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100 Greatest Hip-Hop Songs of All Time

What makes a great hip-hop song?

100 Greatest Hip-Hop Songs of All Time

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We asked 33 artists and experts – from Rick Rubin to Big Boi, Mike D to Chuck D – to vote for their favorite hip-hop songs.

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59

Doug E. Fresh and the Get Fresh Crew, “The Show”

A record that’s like a variety revue on wax. Fresh’s giddy human beatboxing and Slick Rick’s sly flair made “The Show,” which was backed with the equally classic “La-Di-Da-Di,” a global hit. “I was 17, and I’d made a million dollars,” Fresh recalled. “It was huge.”

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58

Eminem feat. Dido, “Stan”

Eminem’s scariest song because, for once, the horror seemed real. Anchored by a sample of U.K. singer Dido’s “Thank You” (which also became a hit), the song followed an obsessed fan who acts out Em’s deranged fantasies. “I try to help him at the end of the song,” Em said. “It kinda shows the real side of me.”

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57

The Pharcyde, “Passin’ Me By”

Hooking up in a South Central music workshop, the Pharcyde brought fresh artistry and exuberance to hip-hop. Over a track that bopped like the Bomb Squad on a beach getaway, four distinct rappers complemented each other with quippy charm – to member SlimKid3, this song was like “a beautiful bird circling our heads all day.”

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56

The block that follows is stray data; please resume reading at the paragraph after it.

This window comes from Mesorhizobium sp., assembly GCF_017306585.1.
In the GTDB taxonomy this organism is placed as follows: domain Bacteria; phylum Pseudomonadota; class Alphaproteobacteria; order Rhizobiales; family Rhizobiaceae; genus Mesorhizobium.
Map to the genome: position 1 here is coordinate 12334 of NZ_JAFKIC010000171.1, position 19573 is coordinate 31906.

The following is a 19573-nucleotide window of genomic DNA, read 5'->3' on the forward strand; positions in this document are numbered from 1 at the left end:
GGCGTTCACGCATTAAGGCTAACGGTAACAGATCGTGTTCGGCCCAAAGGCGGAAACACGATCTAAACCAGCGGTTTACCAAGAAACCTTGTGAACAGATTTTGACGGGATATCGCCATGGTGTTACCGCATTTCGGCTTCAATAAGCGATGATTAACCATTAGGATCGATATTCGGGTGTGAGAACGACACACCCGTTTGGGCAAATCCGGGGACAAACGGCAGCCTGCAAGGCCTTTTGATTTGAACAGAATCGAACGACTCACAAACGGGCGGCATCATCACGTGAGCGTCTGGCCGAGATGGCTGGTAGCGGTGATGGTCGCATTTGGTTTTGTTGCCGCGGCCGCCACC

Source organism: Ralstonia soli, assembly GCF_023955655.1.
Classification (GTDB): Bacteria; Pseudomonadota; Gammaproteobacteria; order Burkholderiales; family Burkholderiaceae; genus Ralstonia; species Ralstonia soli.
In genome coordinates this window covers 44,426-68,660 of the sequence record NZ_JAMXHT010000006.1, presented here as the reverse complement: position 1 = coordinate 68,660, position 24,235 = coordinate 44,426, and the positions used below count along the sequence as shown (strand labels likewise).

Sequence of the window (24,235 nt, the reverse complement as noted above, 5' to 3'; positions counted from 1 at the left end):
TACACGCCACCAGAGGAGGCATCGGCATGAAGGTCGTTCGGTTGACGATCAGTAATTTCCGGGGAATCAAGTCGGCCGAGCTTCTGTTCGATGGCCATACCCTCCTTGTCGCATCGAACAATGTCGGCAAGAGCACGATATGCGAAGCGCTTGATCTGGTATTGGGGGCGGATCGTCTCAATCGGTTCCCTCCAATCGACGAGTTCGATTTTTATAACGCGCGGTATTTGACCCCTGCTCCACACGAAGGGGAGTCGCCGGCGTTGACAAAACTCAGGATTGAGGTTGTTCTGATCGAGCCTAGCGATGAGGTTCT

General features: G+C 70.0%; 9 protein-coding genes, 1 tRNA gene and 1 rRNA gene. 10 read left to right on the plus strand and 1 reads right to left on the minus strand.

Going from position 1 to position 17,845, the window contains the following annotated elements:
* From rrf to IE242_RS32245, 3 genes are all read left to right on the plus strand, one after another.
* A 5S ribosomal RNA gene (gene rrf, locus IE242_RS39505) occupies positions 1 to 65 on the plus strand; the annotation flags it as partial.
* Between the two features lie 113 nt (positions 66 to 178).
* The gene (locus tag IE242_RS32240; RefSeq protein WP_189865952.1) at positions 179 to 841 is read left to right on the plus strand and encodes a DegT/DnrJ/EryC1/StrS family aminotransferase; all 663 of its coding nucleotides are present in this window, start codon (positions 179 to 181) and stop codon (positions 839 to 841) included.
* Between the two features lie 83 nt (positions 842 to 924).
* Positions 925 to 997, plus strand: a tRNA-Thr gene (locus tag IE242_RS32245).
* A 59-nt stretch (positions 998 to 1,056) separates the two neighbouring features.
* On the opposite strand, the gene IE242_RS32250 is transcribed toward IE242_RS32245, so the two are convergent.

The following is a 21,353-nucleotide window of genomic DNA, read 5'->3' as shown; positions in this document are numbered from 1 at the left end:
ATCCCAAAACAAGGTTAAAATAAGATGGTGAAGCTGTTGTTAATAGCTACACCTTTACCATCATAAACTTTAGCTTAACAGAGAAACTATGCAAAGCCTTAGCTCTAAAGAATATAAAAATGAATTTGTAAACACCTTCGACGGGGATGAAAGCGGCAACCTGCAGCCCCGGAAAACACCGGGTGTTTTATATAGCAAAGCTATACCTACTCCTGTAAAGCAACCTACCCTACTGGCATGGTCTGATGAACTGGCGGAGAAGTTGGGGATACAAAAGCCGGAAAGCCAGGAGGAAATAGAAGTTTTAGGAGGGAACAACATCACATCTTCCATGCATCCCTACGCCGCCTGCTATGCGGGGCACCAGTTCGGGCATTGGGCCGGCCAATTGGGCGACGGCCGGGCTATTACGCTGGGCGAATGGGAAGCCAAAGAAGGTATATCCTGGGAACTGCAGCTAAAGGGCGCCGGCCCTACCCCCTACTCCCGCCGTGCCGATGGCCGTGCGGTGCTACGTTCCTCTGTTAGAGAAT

Clipse, “Grindin”

Hitmaking production duo the Neptunes (featuring Pharrell Williams) cooked up a chilling electro-funk beat for their Virginia homies the Clipse, and the result was a coke-rap classic: “From ghetto to ghetto/To backyard to yard/I sell it whipped, unwhipped/And soft, to hard,” Pusha T rapped. Come and get it.

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55

Grandmaster and Melle Mel, “White Lines (Don’t Don’t Do It)”

The funkiest anti-drug record ever, Melle Mel’s opening salvo after splitting with Grandmaster Flash and the Furious Five was also, alongside Blondie’s “Rapture,” one of the first rap/New Wave hybrids. Like the song says, it’s something like a phenomenon.

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54

Snoop Doggy Dogg, “Gin and Juice”

Enshrining the line “with my mind on my money and my money on my mind” as a hip-hop tenet, “Gin and Juice” was Cali G-funk’s laidback victory lap. “Little white kids come up to me, and it makes me feel damn good,” Snoop told Rolling Stone in 1993. “It’s the feeling of a straight ghetto man finally proving his stuff to the whole society.”

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53

Run-DMC, “King of Rock”

“I’m the king of rock, there is none higher/Sucker MCs should call me Sire,” barks DMC on this hugely influential rap-rock anthem, before guitarist Eddie Martinez drops detonating riffs. “King of Rock” came with a hilarious video where Run-DMC bum-rush a “rock & roll museum.” In 2009, they were inducted into the Rock and Roll Hall of Fame.

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52

The Notorious B.I.G., “Big Poppa”

With its plush, slow-jam feel and ghetto-fabulous video, Biggie’s first Top 10 hit sold America on a burly Brooklyn corner kid. Said co-producer Chucky Thompson, “Ice Cube was big at that time as well, and if you look at [Cube’s] ‘It Was a Good Day,’ and then you look at ‘Big Poppa,’ it was on the same wavelength.”

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51

Public Enemy, “Bring the Noise”

“Bring the Noise” was truth in advertising – from Chuck D’s megaphone-blast delivery to Terminator X’s teeming turntable scratches to the Bomb Squad horn, siren, snare-and kick-drum samples to Flavor Flav’s cartoonish absurdism (“We can do this, like Brutus”). Chuck D noted the urgency of the song’s 1987 recording: “Eric B. and Rakim and Boogie Down Productions … fucking changed the world, man,” he said. That meant “Bring the Noise” had to be “faster, funkier and also saying something serious that the people could feel.”

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